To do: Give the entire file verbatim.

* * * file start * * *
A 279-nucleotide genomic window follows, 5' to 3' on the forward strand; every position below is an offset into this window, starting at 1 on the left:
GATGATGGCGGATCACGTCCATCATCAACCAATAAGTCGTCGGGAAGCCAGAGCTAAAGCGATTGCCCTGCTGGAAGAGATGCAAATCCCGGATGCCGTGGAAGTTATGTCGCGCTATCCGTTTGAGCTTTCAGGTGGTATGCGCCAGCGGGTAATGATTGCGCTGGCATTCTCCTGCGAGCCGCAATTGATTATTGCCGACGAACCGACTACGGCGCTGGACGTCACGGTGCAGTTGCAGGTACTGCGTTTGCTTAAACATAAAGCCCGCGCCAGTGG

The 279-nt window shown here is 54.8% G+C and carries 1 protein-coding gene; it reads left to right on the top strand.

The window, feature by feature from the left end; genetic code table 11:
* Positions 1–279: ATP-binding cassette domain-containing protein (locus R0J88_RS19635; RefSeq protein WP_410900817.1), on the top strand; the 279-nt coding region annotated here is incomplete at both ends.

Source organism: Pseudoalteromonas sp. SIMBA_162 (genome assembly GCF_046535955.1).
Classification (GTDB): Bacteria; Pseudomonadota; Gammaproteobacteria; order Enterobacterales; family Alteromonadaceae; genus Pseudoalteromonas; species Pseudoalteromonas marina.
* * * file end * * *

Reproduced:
A 279-nucleotide genomic window follows, 5' to 3' on the forward strand; every position below is an offset into this window, starting at 1 on the left:
GATGATGGCGGATCACGTCCATCATCAACCAATAAGTCGTCGGGAAGCCAGAGCTAAAGCGATTGCCCTGCTGGAAGAGATGCAAATCCCGGATGCCGTGGAAGTTATGTCGCGCTATCCGTTTGAGCTTTCAGGTGGTATGCGCCAGCGGGTAATGATTGCGCTGGCATTCTCCTGCGAGCCGCAATTGATTATTGCCGACGAACCGACTACGGCGCTGGACGTCACGGTGCAGTTGCAGGTACTGCGTTTGCTTAAACATAAAGCCCGCGCCAGTGG

The 279-nt window shown here is 54.8% G+C and carries 1 protein-coding gene; it reads left to right on the top strand.

The window, feature by feature from the left end; genetic code table 11:
* Positions 1–279: ATP-binding cassette domain-containing protein (locus R0J88_RS19635; RefSeq protein WP_410900817.1), on the top strand; the 279-nt coding region annotated here is incomplete at both ends.

Source organism: Pseudoalteromonas sp. SIMBA_162 (genome assembly GCF_046535955.1).
Classification (GTDB): Bacteria; Pseudomonadota; Gammaproteobacteria; order Enterobacterales; family Alteromonadaceae; genus Pseudoalteromonas; species Pseudoalteromonas marina.